Dear Friends and Neighbors,
The last day to consider Senate-approved bills was today, March 4. From now until the scheduled session end next Thursday, March 10, the focus will be on working out the differences in bills between the House and Senate. That includes supplemental operating and transportation budgets, which passed from the House last week.
Ridgefield student helps in the House
I enjoy helping students get involved with government, so I was proud to sponsor Jake Milanowski of Ridgefield who participated this week in the House page program. The page program is an opportunity for Washington students to spend a week working in the Legislature and is open to all students between the ages of 14 to 16. Jake is a freshman at Ridgefield High School where he is involved in the speech and debate team. He is the son of Jim and Erica Milanowski of Ridgefield.
Pike bill passes Senate
I am pleased to report House Bill 2511 passed the Senate with a unanimous vote today just before cutoff. The measure provides reforms within the Department of Early Learning. It will help keep quality child care more affordable for our working families by removing an agency-promulgated rule that required separate day care teachers for five- and six-year olds, depending on whether or not they are enrolled in school. This agency rule had no demonstrated benefit to children and resulted in raising the cost of child care. The measure must return to the House for concurrence, and then it goes to the governor to be signed into law.
Pike votes against budget proposal that relies on tax increases
On Feb. 25, House Democrats brought their supplemental operating budget to the House floor for a vote. I voted no.
My concern with this proposal includes its reliance on $119.5 million in new tax increases, proposed by Democrats, including a bottled water tax and elimination of the sales tax exemption for Oregon residents who shop in Washington. These are tax increase proposals we’ve seen before — many that have been repeatedly rebuffed in the Legislature or rejected by voters. Democrats have built their supplemental budget upon passage of these tax increases, even though they won’t bring these tax increases up for a vote.
We also need to remember, this is a SUPPLEMENTAL operating budget, which should only be used to make adjustments to the two-year operating budget we passed last year. We should not be increasing spending to grow government programs, and we certainly do not need to increase taxes!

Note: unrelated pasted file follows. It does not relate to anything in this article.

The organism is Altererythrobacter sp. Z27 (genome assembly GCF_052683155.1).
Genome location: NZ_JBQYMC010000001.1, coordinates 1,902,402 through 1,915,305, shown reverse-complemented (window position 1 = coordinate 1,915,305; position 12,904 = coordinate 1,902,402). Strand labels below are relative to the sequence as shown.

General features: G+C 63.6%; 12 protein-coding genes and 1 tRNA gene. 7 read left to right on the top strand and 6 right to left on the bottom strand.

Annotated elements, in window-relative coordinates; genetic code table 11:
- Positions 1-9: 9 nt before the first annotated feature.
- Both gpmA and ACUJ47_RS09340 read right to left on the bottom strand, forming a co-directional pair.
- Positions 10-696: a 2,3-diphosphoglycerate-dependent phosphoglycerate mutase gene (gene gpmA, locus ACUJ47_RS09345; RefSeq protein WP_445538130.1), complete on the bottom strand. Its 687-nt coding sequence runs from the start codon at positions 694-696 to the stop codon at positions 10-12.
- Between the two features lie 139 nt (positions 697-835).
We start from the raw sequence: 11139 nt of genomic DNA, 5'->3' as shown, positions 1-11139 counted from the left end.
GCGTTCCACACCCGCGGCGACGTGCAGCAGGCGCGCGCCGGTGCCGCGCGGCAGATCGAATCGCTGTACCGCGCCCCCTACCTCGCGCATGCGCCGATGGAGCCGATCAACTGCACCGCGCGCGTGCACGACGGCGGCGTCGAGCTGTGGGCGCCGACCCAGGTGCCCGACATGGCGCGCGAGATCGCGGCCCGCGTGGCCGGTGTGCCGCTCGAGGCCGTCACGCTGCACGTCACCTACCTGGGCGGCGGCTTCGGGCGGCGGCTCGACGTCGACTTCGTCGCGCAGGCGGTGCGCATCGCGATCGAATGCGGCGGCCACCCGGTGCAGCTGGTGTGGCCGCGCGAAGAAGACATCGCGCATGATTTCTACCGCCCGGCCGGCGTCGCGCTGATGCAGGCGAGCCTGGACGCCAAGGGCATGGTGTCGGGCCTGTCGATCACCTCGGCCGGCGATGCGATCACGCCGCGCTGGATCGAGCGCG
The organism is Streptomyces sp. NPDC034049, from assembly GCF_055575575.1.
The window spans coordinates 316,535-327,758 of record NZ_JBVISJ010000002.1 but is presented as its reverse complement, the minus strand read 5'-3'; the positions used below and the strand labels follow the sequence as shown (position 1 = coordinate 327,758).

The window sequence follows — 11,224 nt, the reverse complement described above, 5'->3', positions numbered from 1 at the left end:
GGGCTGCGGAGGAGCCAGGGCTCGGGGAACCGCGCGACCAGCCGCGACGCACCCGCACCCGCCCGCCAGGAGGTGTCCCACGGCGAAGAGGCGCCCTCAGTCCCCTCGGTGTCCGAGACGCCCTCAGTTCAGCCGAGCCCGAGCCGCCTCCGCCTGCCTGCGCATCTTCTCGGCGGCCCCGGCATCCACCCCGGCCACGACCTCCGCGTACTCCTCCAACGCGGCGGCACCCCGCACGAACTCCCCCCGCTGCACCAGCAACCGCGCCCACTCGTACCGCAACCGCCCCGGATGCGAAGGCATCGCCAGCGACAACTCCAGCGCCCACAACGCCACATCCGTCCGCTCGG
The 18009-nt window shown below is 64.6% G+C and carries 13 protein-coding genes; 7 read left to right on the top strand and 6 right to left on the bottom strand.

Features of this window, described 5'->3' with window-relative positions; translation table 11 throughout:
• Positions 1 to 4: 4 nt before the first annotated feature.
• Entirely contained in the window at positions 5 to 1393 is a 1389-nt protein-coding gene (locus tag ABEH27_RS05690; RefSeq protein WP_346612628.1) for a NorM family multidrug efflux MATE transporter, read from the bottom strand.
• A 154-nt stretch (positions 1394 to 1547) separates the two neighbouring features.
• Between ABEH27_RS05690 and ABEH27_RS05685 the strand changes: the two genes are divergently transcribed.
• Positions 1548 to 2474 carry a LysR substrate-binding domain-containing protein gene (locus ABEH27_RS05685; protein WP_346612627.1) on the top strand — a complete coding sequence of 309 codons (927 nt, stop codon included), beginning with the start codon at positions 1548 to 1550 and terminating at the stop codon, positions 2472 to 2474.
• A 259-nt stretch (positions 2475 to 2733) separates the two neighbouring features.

I’m also concerned this budget proposal relies too much on the Budget Stabilization Account and the use of an accounting gimmick to balance the four-year outlook.
The good news is the Senate Majority Coalition Caucus has proposed a more balanced, fiscally responsible alternative. It does not rely on new tax increases and does not raid the Budget Stabilization Account.
Pike budget amendments accepted
As I noted in this e-newsletter last week, we offered 35 amendments during the supplemental operating budget debate. Mine was one of only nine accepted. It would require the Department of Ecology to report to the Legislature by September 2016 on how many private sector refuse and recycling haulers have been engaged in electronic waste recycling. I believe we should encourage more private-sector participation for greater efficiency and increased recycling of e-waste.
That same afternoon, we debated the House transportation supplemental operating budget. Lawmakers approved an amendment I offered that would provide $300,000 to pay for initial environmental permitting and design costs for reconstruction of the bridge trestle on the Chelatchie Prairie short line railroad, located at mile post 12.45. The total cost is $1.9 million. This approved appropriation demonstrates a commitment by House Transportation Committee leadership to fund this project.
It’s my hope that both of these amendments stay intact in the final budget proposals we expect to vote on before the Legislature adjourns next Thursday.
"Protecting life, liberty and the pursuit of happiness!"